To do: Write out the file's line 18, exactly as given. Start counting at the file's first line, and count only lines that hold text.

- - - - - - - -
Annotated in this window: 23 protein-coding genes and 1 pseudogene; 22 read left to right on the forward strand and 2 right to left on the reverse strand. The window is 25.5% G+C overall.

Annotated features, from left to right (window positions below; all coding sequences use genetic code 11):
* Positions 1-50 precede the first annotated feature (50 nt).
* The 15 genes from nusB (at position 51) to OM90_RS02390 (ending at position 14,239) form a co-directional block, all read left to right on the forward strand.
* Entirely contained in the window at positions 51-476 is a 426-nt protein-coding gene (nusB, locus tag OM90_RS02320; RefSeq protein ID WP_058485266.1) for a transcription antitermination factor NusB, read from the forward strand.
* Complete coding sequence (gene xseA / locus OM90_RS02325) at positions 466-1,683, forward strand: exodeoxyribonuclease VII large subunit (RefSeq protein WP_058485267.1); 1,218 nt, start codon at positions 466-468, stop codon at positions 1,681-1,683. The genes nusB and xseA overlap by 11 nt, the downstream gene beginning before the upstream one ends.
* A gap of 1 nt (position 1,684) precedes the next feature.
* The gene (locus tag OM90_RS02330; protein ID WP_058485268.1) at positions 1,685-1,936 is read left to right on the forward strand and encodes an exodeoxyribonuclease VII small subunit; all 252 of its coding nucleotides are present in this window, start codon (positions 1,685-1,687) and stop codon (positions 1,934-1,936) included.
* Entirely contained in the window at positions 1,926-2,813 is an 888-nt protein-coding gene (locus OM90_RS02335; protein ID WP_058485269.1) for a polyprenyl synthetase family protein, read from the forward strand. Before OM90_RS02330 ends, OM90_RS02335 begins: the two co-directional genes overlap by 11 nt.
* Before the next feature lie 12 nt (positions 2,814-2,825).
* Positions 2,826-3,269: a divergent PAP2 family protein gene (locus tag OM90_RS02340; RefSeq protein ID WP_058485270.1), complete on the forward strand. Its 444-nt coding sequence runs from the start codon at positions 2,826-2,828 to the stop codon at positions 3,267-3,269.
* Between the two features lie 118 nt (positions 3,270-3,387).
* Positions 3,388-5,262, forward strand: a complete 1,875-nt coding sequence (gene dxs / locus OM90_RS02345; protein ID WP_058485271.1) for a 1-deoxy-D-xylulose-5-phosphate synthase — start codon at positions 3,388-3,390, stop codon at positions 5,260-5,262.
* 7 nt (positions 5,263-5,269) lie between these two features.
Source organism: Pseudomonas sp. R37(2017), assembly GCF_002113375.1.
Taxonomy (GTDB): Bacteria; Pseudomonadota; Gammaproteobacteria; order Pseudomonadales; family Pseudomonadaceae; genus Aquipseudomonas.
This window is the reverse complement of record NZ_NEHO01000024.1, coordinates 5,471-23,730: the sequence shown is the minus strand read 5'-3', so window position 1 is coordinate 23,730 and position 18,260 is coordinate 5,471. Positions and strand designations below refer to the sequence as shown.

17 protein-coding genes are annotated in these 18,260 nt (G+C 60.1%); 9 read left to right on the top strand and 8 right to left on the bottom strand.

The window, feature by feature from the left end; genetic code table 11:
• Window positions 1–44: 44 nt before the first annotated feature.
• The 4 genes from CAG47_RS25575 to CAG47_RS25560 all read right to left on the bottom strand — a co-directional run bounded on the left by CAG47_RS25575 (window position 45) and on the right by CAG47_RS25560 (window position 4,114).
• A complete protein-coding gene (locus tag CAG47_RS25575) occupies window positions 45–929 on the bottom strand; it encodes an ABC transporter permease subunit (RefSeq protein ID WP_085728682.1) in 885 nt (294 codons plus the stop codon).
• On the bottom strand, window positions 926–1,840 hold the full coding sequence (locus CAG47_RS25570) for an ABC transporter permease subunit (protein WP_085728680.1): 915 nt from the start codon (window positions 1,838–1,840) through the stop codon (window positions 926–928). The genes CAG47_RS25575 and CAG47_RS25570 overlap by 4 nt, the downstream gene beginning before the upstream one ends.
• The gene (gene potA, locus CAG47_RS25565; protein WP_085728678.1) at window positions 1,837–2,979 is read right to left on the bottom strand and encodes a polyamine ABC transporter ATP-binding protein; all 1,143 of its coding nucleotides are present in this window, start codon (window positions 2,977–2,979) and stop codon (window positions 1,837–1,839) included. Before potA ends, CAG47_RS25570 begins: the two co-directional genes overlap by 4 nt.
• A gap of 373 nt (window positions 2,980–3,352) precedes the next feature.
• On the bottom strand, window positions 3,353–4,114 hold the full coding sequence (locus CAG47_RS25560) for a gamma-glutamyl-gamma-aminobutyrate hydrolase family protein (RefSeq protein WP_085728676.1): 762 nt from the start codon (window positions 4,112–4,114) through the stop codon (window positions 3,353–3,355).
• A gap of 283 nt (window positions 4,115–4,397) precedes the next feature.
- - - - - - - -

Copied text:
17 protein-coding genes are annotated in these 18,260 nt (G+C 60.1%); 9 read left to right on the top strand and 8 right to left on the bottom strand.